• 1250: increase focus on near-term climate

    We need near-term AND long-term strategies, but there's no strategy now for rapidly increasing near-term risks.

  • A three-pronged approach to holding on to the near-term climate

    1. Methane cuts, 2. black carbon and other non-CO2 cuts, and 3. a broad, holistic Arctic 'rescue package.'

  • A missing, vital component to the 350 movement

    Climate damage is happening now, but CO2 emissions cuts can't bring relief for decades.

  • 1250: building a consensus of complementarity

    1250 doesn't compete with CO2 cuts, it complements them.

  • A real climate bridge, and a political one

    1250's goals are midpoint of climate policy: bringing quick effects akin to geoengineering, with no danger of side effects, they resolve part of the problem, rather than mask it.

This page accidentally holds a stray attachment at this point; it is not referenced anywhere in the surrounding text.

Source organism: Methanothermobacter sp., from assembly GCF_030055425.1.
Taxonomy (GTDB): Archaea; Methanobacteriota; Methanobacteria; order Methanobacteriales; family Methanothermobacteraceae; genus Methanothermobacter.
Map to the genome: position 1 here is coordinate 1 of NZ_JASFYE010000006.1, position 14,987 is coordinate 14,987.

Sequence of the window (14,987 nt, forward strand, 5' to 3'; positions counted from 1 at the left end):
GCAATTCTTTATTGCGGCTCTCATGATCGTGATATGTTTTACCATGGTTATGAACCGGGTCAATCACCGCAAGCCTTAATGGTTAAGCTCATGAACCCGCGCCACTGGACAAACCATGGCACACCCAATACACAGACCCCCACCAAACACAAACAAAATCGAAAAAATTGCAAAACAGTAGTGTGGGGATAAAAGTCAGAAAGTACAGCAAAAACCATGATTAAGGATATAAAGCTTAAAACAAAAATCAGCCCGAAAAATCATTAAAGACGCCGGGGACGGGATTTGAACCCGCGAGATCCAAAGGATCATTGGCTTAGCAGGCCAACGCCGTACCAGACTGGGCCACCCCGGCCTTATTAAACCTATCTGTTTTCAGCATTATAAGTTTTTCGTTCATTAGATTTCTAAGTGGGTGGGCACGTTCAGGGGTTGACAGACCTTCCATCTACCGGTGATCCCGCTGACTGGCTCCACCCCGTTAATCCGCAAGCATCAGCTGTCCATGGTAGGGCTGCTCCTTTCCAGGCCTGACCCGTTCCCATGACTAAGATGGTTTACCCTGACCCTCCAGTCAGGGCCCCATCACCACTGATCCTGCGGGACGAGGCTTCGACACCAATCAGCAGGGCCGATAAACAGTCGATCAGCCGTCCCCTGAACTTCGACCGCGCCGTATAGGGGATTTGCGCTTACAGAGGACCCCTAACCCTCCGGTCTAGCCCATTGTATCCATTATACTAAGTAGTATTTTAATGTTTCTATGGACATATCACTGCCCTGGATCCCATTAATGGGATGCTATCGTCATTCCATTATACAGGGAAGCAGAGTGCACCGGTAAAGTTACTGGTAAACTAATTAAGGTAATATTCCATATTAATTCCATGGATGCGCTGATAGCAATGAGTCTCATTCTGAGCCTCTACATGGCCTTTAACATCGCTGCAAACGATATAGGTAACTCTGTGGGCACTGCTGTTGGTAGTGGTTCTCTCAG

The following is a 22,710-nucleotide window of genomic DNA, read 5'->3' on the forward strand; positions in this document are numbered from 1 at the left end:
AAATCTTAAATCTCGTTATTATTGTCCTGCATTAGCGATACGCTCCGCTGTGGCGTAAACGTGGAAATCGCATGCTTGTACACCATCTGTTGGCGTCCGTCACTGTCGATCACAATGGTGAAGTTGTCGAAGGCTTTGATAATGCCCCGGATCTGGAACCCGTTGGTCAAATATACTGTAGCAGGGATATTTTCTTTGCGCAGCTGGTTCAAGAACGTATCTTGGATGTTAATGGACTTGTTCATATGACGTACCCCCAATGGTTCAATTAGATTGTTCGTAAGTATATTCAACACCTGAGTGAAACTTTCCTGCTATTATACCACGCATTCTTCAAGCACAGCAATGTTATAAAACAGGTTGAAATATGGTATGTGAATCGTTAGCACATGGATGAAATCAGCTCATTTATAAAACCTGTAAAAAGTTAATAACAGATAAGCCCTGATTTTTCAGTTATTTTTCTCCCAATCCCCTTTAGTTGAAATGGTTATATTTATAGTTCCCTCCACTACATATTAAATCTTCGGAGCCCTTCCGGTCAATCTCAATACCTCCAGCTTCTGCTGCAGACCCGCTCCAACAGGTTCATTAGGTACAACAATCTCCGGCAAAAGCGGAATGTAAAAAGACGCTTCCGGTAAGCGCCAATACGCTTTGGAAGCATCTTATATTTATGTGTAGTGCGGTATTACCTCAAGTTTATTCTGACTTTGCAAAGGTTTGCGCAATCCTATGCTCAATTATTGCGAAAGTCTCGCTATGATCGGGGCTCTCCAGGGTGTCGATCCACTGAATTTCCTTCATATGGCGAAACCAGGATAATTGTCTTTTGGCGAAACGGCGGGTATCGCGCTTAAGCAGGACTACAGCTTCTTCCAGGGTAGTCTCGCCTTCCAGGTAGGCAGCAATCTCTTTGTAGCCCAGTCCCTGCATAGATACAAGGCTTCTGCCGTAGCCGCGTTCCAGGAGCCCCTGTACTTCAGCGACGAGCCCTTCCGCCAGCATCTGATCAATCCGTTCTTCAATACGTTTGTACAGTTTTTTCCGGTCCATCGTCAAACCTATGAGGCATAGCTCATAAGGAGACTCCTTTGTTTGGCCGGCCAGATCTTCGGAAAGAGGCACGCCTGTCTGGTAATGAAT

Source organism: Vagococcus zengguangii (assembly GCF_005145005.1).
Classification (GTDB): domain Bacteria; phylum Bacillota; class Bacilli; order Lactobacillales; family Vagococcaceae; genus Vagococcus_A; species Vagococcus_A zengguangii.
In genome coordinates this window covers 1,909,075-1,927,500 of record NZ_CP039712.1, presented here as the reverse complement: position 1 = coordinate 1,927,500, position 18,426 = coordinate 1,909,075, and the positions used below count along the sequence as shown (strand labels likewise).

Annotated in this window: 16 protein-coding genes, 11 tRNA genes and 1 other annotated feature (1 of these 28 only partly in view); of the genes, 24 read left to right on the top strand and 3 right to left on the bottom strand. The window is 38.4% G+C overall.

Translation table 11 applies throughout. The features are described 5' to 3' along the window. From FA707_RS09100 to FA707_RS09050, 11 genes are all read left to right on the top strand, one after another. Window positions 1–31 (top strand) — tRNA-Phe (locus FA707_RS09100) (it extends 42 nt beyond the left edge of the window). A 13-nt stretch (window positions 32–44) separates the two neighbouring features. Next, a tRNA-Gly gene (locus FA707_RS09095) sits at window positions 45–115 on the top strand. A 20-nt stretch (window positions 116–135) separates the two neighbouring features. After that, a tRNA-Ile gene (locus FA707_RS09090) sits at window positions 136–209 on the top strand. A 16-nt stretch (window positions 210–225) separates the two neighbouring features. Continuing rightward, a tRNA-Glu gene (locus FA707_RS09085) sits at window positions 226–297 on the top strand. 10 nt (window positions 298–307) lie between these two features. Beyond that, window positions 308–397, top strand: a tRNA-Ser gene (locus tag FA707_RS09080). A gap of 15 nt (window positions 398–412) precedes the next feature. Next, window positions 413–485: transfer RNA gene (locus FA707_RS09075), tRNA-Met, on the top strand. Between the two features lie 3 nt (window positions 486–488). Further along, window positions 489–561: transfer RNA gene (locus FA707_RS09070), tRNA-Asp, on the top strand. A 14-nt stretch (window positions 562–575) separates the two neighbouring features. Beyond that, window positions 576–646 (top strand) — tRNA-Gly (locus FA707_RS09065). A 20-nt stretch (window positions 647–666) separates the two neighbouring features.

• Wishful thinking = Letting Arctic melt + Expecting “2° Plan” to save us

    Arctic = planet's freezer - a freezer chock full of stockpiled methane frozen carbon bombs.

  • Frack our way over the ‘bridge fuel’ to nowhere?

    Like 350’s 'Do the Math' on fossil reserves and climate, 1250 questions the math on natural gas as 'bridge fuel.' Think about it!

The number 1250 is a near-term interim target for atmospheric concentrations of methane (1250 parts per billion) akin to the long-term 350 (parts per million) stabilization target for CO2.

The non-CO2 forcings deserve emphasis comparable to that placed on CO2.

Expected difficulties in slowing the growth rate of CO2 and eventually stabilizing atmospheric CO2 amount make the non-CO2 forcings all the more important.